In addition to the illegal boat routes from Egypt, Libya, Tunisia and Turkey, some Syrians have been able to reach Europe through legal routes — humanitarian admission or temporary resettlement programs, for example. European nations recently pledged to allow 100,000 more Syrian refugees to enter next year, barely 1 percent of the total refugee population. Advocates like James Sadri, campaign director of the Syria Campaign, say that without legal alternatives, more and more people will risk their lives at sea.
“Syrians do not want to be refugees; they want to go home,” he says. “But as long as the international community refuses to press for a resolution to the conflict, millions will be forced to find a future elsewhere.”
He adds: “More legal resettlement means less refugees risking what’s nicknamed ‘the trip of death.’ ’’
Life for migrants in Egypt has become more difficult following the July 2013 overthrow of President Mohamed Morsi, when Syrians and Palestinians were targeted as part of the post-coup crackdownagainst the Muslim Brotherhood.
Ahmed, a doctor originally from Homs who asked that his name be withheld for safety reasons, came to Cairo in 2012 to further his studies in medicine. But that door was closed when Morsi was ousted. Syrians were suddenly believed to be in league with the Muslim Brotherhood. The new government, led by then-military-chief Abdel Fattah al-Sisi (who was later elected president), barred Syrians from journeying to Egypt without a pre-approved visa and security check and announced they would be charged the same university fees as other foreigners, instead of the lower fees they had paid under Morsi.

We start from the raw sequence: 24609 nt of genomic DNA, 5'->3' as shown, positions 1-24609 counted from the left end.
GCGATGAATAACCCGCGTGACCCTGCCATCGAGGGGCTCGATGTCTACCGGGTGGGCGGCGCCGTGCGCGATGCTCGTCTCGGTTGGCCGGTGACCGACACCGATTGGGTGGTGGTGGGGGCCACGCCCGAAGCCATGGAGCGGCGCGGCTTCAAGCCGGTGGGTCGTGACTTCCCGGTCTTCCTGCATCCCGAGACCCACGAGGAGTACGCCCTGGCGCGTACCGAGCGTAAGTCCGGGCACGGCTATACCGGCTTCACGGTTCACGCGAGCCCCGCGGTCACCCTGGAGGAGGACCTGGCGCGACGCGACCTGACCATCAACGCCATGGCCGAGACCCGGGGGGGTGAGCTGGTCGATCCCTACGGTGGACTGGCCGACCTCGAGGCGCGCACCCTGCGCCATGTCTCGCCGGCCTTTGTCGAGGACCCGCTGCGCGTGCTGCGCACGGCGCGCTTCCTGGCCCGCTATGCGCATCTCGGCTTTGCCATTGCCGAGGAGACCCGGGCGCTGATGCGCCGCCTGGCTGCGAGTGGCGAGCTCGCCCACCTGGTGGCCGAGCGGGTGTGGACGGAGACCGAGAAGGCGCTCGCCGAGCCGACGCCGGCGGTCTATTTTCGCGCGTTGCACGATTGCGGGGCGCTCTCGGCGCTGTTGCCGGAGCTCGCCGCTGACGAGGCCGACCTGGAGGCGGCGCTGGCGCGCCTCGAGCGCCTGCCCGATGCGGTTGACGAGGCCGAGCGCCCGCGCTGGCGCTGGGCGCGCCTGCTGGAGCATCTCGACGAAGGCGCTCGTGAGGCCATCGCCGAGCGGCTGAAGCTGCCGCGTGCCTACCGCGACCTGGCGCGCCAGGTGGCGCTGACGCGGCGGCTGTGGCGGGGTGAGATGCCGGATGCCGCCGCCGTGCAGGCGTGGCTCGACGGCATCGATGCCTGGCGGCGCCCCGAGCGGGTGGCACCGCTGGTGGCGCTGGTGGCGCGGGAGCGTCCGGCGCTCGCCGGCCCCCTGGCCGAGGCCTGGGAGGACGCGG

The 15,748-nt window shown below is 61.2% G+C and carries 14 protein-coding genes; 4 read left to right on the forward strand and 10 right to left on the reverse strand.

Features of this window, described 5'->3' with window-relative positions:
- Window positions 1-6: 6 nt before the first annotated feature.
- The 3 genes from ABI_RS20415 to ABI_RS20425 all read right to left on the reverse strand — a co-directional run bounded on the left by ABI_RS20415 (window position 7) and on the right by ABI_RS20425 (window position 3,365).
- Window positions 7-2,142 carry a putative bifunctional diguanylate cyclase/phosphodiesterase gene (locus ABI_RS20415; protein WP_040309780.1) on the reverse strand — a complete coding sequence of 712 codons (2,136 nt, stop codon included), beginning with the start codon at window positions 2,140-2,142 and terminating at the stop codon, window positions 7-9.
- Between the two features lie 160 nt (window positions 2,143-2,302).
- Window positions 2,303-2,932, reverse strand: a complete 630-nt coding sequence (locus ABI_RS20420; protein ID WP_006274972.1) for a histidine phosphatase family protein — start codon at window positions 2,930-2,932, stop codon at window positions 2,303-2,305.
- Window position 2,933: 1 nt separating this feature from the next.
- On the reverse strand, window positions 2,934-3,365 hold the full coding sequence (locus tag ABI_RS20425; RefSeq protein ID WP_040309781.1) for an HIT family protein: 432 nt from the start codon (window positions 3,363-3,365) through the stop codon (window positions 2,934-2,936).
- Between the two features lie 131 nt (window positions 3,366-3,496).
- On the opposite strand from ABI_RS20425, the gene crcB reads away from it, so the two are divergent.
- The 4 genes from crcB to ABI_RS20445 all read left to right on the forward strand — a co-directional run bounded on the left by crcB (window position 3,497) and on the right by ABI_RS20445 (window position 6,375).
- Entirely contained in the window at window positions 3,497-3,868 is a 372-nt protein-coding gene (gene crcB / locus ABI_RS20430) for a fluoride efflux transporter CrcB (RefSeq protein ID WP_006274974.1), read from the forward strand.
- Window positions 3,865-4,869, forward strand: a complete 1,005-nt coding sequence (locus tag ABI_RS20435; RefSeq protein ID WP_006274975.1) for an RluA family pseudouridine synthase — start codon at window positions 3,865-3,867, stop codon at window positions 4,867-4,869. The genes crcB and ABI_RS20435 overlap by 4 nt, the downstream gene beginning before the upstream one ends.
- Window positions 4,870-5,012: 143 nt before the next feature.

“I felt unsafe then, and I still do,” Ahmed says. The Syrian embassy in Cairo has made it difficult for refugees to renew their passports to stay in the country, he says. Without a passport, Syrians can’t easily attend school, work or travel freely throughout Egypt without fear of arrest. Ahmed effectively lives with this last thought every day.
In early 2014, Ahmed’s wife, who had moved from Syria to Egypt to be with him, legally joined her sister in the United Kingdom after getting a visa. There she gave birth to their first child — which Ahmed witnessed by telephone, not at her bedside.
“It’s difficult for me emotionally, but in fact it’s better for her and the baby,” he says, his eyes tearing up. “That’s why it’s not a problem. Life is difficult. Everything is difficult around you. I haven’t seen my family for two years. My wife’s family is in Syria; her brother is in Jordan — everything around you is difficult.”
Ahmed’s isolation worsened over the summer, when as many as 20 of his Syrian friends who’d arrived in Egypt over the last few years left for Europe on smugglers’ boats.
“One by one, every one of them went to another country, and they are separated now,” he says. “One in Holland, one in Portugal, one in Germany, another in Sweden. They are all living alone. It’s good that they can maybe build a new life, but it’s difficult — for us, but for them, also.”
“All of us wanted a country without security forces, with justice, good relations with other countries,” he says. “And all of us thought that if the war ended in Syria, we’d go back to build the country back up.”
Other Syrians have given up on this idea and taken boats. But Ahmed won’t. He’d rather spend the $3,000 it would cost him to hire a smuggler on his wife and baby and their future together.
“If I stay in Egypt for two, three or four years, at least I know my baby is now in a country where they accept who you are,” he says. “Maybe they will not let you do anything, or you won’t be rich there, of course, but at least we will be able to build our future.”